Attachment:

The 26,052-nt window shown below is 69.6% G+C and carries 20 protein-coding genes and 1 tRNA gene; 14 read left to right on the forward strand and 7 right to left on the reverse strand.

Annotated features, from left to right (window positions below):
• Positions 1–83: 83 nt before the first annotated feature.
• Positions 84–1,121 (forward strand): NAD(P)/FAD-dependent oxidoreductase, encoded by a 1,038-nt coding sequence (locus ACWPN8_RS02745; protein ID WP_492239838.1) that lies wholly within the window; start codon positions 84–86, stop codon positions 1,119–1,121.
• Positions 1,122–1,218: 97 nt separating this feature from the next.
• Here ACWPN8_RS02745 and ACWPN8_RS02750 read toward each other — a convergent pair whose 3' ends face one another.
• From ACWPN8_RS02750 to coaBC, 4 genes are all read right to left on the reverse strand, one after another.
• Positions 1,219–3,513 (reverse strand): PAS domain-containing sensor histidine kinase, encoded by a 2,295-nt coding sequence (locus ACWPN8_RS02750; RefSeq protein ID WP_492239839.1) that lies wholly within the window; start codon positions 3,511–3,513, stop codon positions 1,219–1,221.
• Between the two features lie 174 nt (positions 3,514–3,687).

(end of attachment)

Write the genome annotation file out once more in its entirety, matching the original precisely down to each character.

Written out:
The 26,052-nt window shown below is 69.6% G+C and carries 20 protein-coding genes and 1 tRNA gene; 14 read left to right on the forward strand and 7 right to left on the reverse strand.

Annotated features, from left to right (window positions below):
• Positions 1–83: 83 nt before the first annotated feature.
• Positions 84–1,121 (forward strand): NAD(P)/FAD-dependent oxidoreductase, encoded by a 1,038-nt coding sequence (locus ACWPN8_RS02745; protein ID WP_492239838.1) that lies wholly within the window; start codon positions 84–86, stop codon positions 1,119–1,121.
• Positions 1,122–1,218: 97 nt separating this feature from the next.
• Here ACWPN8_RS02745 and ACWPN8_RS02750 read toward each other — a convergent pair whose 3' ends face one another.
• From ACWPN8_RS02750 to coaBC, 4 genes are all read right to left on the reverse strand, one after another.
• Positions 1,219–3,513 (reverse strand): PAS domain-containing sensor histidine kinase, encoded by a 2,295-nt coding sequence (locus ACWPN8_RS02750; RefSeq protein ID WP_492239839.1) that lies wholly within the window; start codon positions 3,511–3,513, stop codon positions 1,219–1,221.
• Between the two features lie 174 nt (positions 3,514–3,687).